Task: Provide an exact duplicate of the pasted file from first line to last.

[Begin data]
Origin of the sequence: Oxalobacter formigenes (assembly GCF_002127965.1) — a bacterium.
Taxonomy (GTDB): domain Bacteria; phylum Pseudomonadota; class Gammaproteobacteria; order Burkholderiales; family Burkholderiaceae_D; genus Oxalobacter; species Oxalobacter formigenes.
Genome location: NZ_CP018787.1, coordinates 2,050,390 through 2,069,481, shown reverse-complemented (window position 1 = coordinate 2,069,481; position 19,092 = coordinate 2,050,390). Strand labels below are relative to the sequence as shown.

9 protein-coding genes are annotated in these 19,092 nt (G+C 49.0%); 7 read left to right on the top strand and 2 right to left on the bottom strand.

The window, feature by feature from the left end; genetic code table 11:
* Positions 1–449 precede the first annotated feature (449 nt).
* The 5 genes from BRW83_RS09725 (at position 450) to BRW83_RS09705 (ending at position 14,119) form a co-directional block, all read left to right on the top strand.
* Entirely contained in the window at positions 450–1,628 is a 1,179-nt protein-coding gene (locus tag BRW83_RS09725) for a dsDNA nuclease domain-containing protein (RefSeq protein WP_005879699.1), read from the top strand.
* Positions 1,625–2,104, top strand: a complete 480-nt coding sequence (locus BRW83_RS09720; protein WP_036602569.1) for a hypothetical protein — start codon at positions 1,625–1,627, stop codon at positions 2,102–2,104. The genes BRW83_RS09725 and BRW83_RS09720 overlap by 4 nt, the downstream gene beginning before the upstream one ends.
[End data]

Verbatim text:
Origin of the sequence: Oxalobacter formigenes (assembly GCF_002127965.1) — a bacterium.
Taxonomy (GTDB): domain Bacteria; phylum Pseudomonadota; class Gammaproteobacteria; order Burkholderiales; family Burkholderiaceae_D; genus Oxalobacter; species Oxalobacter formigenes.
Genome location: NZ_CP018787.1, coordinates 2,050,390 through 2,069,481, shown reverse-complemented (window position 1 = coordinate 2,069,481; position 19,092 = coordinate 2,050,390). Strand labels below are relative to the sequence as shown.

9 protein-coding genes are annotated in these 19,092 nt (G+C 49.0%); 7 read left to right on the top strand and 2 right to left on the bottom strand.

The window, feature by feature from the left end; genetic code table 11:
* Positions 1–449 precede the first annotated feature (449 nt).
* The 5 genes from BRW83_RS09725 (at position 450) to BRW83_RS09705 (ending at position 14,119) form a co-directional block, all read left to right on the top strand.
* Entirely contained in the window at positions 450–1,628 is a 1,179-nt protein-coding gene (locus tag BRW83_RS09725) for a dsDNA nuclease domain-containing protein (RefSeq protein WP_005879699.1), read from the top strand.
* Positions 1,625–2,104, top strand: a complete 480-nt coding sequence (locus BRW83_RS09720; protein WP_036602569.1) for a hypothetical protein — start codon at positions 1,625–1,627, stop codon at positions 2,102–2,104. The genes BRW83_RS09725 and BRW83_RS09720 overlap by 4 nt, the downstream gene beginning before the upstream one ends.